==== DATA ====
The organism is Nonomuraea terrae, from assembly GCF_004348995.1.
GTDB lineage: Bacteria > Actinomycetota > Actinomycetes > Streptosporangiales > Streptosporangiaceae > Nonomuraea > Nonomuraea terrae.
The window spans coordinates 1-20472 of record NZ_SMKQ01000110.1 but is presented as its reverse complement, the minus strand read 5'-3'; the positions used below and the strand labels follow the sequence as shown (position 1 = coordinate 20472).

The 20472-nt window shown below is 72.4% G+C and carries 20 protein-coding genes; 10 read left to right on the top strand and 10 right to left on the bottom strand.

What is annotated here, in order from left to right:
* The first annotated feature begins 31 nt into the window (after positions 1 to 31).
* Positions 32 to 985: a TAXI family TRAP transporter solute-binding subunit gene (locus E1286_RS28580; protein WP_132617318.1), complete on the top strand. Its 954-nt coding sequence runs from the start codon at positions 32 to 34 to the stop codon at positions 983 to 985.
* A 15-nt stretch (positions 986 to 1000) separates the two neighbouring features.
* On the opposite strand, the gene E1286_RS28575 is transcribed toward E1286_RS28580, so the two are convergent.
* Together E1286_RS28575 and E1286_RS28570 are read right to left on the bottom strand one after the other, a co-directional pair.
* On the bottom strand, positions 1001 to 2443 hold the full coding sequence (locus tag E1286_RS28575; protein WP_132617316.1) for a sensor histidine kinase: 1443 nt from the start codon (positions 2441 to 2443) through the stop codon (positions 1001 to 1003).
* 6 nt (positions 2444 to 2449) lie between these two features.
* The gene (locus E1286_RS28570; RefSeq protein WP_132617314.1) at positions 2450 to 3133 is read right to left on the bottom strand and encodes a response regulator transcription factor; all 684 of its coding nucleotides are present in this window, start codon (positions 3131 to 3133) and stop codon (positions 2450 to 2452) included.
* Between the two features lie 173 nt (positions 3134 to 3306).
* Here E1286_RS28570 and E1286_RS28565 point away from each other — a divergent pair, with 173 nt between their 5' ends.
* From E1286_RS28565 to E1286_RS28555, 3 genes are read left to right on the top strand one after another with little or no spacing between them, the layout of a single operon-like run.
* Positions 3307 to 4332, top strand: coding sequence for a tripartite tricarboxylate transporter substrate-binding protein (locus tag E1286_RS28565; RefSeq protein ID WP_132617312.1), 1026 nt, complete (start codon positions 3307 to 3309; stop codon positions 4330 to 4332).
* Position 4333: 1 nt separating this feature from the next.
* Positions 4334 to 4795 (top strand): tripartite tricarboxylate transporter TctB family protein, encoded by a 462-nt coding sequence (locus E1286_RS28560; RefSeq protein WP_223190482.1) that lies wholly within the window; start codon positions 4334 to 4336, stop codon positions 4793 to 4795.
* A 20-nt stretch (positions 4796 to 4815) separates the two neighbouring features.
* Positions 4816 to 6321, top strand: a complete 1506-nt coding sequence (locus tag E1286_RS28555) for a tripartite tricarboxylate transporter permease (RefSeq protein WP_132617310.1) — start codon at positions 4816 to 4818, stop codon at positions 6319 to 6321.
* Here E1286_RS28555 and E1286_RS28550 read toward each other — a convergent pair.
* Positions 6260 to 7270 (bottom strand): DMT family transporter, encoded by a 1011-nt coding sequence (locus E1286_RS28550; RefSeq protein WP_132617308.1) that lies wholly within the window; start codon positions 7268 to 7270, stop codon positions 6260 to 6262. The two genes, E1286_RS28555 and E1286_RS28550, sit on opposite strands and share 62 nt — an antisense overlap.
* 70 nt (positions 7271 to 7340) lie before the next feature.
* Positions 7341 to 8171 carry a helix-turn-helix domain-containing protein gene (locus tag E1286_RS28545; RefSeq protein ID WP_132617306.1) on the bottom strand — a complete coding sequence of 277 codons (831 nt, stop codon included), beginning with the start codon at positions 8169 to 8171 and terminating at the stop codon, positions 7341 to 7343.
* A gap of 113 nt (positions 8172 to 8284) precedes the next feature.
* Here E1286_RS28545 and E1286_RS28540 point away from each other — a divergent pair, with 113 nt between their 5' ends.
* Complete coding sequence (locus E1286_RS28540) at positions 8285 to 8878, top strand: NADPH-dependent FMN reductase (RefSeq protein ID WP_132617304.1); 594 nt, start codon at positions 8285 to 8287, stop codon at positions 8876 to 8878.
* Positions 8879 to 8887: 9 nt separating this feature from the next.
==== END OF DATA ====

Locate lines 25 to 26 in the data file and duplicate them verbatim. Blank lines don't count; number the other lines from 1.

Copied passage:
* Positions 7341 to 8171 carry a helix-turn-helix domain-containing protein gene (locus tag E1286_RS28545; RefSeq protein ID WP_132617306.1) on the bottom strand — a complete coding sequence of 277 codons (831 nt, stop codon included), beginning with the start codon at positions 8169 to 8171 and terminating at the stop codon, positions 7341 to 7343.
* A gap of 113 nt (positions 8172 to 8284) precedes the next feature.